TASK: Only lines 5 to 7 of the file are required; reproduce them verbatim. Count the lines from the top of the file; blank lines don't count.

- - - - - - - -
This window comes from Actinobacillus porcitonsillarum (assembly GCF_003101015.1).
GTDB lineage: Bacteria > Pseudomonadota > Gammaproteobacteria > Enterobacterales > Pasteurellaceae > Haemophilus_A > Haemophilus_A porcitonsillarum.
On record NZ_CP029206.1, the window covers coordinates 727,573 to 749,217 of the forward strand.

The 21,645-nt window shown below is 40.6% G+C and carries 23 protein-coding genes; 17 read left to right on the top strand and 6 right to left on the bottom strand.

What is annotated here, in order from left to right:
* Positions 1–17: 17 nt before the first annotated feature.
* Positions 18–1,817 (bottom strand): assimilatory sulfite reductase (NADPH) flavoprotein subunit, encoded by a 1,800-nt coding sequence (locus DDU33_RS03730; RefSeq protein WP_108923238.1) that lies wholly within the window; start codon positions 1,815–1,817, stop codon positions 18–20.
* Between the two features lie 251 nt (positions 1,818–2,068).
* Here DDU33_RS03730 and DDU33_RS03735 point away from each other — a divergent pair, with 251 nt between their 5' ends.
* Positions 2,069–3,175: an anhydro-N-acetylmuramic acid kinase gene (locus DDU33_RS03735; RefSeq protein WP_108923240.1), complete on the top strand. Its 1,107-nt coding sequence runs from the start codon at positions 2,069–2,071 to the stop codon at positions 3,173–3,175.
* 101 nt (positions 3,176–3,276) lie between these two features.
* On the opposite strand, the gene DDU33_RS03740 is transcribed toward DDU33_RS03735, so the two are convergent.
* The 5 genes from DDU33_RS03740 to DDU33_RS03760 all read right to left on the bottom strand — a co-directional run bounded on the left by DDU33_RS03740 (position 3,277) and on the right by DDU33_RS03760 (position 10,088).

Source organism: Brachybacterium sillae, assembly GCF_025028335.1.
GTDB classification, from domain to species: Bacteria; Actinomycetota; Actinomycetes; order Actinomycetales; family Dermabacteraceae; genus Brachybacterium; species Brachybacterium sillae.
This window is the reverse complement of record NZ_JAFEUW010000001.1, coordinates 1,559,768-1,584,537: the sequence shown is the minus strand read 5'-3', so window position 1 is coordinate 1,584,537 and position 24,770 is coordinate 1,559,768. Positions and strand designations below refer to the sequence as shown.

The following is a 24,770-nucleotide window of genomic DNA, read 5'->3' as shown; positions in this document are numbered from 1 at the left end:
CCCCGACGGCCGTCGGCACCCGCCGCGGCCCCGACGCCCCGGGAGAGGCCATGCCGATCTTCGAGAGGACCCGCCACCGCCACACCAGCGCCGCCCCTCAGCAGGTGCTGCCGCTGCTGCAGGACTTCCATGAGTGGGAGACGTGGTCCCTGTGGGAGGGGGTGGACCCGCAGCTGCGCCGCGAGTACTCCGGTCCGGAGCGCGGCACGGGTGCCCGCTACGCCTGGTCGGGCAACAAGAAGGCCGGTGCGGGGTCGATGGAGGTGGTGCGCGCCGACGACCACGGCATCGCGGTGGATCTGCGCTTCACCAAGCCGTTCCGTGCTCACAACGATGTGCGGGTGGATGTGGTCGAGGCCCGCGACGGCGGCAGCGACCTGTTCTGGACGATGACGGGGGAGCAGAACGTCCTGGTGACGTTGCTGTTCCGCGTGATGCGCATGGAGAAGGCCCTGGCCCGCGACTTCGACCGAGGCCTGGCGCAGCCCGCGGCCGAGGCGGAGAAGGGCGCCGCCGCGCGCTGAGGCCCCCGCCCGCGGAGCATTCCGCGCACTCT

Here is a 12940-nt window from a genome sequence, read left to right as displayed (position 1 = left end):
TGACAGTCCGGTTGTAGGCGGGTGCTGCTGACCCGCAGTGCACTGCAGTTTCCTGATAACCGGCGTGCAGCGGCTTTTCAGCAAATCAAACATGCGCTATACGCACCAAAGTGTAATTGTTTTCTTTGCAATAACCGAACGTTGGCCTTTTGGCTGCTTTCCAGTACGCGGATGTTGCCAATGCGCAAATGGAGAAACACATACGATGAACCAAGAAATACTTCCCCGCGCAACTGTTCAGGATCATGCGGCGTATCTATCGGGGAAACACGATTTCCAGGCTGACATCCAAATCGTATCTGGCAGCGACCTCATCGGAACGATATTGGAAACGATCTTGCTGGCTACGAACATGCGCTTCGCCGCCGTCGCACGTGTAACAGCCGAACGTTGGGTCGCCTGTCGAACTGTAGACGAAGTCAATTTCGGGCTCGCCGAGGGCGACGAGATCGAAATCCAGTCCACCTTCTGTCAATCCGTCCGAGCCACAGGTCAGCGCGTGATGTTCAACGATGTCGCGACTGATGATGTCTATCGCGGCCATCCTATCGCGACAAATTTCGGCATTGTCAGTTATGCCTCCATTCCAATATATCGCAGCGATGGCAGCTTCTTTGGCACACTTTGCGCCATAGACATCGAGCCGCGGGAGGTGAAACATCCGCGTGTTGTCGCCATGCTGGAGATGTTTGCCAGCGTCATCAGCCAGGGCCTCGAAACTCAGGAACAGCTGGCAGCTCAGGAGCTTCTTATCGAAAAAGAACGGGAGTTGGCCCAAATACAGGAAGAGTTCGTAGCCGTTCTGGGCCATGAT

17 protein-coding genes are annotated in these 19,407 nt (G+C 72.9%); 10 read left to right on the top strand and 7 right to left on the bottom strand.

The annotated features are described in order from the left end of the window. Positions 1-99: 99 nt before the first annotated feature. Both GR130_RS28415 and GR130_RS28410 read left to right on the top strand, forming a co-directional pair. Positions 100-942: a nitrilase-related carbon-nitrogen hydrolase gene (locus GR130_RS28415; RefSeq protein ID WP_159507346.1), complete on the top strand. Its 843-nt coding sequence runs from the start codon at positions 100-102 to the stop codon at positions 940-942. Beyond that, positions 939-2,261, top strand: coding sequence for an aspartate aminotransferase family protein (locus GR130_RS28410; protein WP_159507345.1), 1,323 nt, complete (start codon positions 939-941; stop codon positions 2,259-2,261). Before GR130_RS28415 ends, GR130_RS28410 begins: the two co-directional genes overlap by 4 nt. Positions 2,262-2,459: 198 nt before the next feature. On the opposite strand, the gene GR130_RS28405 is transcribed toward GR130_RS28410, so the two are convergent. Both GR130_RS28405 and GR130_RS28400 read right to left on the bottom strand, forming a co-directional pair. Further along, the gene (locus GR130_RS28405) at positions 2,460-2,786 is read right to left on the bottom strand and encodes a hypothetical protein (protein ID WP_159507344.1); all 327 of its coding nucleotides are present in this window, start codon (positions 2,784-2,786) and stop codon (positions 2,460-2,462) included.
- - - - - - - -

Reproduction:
What is annotated here, in order from left to right:
* Positions 1–17: 17 nt before the first annotated feature.
* Positions 18–1,817 (bottom strand): assimilatory sulfite reductase (NADPH) flavoprotein subunit, encoded by a 1,800-nt coding sequence (locus DDU33_RS03730; RefSeq protein WP_108923238.1) that lies wholly within the window; start codon positions 1,815–1,817, stop codon positions 18–20.